There is a battle for the control of the Middle East. The US-led camp, which includes Saudi Arabia, Jordan, Israel and Egypt is locked in battle against the Iran-led camp which includes Syria, Hizbullah-led Lebanon, Hamas, and Qatar. A new Egypt, without Mubarak, significantly weakens the US camp, regardless of what type of government emerges in Cairo. The Egyptian capital was, in the words of Aaron David Miller, America’s “first stop” on Mideast trips; the U.S. built its Mideast policy around Mubarak. Now American power in the region is on the wane, and its staunch ally has been deposed. Turkey’s strengthening ties with Iran and Syria is another significant setback for the US camp. Jordan, sensing that it may be on the losing side, has been gradually warming ties with Iran to hedge its bets. And the muddled, rumor-filled Saudi succession battle does not paint the Kingdom as a coherent, rising regional power. The events in Egypt have quickened the processes in the Middle East. Israel, increasingly isolated, is extremely worried about what the Egyptian uprising will mean for its security. It’s hard to be enthusiastic about a democratic uprising in Egypt when that country’s institutions are not perhaps ready for true democracy, and where the Muslim Brotherhood, determined to destroy Israel, will play a significant role in any new government. In the meantime, Iran’s nuclear program continues; Iraq remains fragmented and at the mercy of Iranian designs; and Lebanon has all but fallen into Iran’s orbit.
The ingredients that led to the uprisings in Tunisia and Egypt can also be found in Jordan and Syria, but in the latter countries, successful popular political revolt will be harder to achieve. They are also much smaller countries with smaller populations which are easier to control, whereas Egypt has some 82 million inhabitants. There is less of a financial divide between rich and poor in Jordan, and King Abdullah has already moved to head off protests there. Syria’s President Bashar Assad has removed the ban on Facebook and Youtube in his country, and some might say that he has done so to better track dissidents and social media activists.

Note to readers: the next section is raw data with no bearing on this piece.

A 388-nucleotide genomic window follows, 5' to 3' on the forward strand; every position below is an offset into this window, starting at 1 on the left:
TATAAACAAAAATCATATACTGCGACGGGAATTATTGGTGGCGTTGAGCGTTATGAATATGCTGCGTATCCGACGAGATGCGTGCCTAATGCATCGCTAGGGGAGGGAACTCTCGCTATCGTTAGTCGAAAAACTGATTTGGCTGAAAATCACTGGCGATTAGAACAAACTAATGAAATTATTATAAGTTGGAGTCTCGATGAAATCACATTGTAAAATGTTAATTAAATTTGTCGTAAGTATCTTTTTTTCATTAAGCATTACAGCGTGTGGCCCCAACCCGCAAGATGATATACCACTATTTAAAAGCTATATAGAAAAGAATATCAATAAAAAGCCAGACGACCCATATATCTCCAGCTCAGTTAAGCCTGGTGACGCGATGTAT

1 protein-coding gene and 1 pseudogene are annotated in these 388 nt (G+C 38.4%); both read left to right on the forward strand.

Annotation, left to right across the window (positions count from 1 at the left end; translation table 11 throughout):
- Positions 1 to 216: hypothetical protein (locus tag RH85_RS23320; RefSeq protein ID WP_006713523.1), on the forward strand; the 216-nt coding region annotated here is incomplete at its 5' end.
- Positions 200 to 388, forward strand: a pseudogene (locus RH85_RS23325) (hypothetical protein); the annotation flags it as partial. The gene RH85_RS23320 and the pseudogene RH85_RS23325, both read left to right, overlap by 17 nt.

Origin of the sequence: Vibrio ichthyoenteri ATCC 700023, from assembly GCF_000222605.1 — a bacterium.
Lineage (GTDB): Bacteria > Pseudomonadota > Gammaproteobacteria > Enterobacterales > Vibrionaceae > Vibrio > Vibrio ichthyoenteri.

Tectonic changes are slow to see, but when they burst out in the open, they produce huge earthquakes. What we’re seeing in Egypt is one such earthquake, and its ramifications on the region will be immense. It is finally, indisputably correct to say that there is no such thing as a status quo, reality changes all the time, even if you can’t see it on the surface, things are always going on under the surface. Power in the Arab world has shifted from regimes and armies to the populations, and this transformation has been achieved through the advent and spread of social media.
The peace accord between Israel and Egypt is a strategic asset of the highest order for Israel, and the Egyptian army. The former for obvious reasons, and the latter because it does not want a war with Israel, and does not want to do anything to jeopardize its annual US military aid. There has been three decades of peace between Israel and Egypt. This has allowed Israel to recalibrate its military force structure to deal with threats from the north, and to slash its defense budget. While there is no sense in Israel that the Egyptian military will turn on Israel any time soon, it is assumed that any new government will be less cooperative than Mubarak’s regime. Meanwhile, the Egyptian and Israeli militaries are in excellent contact over developments. While the IDF has formulated contingencies for the “day after Mubarak”, there is no serious concern at this moment that Egypt will once again become an ‘enemy state’.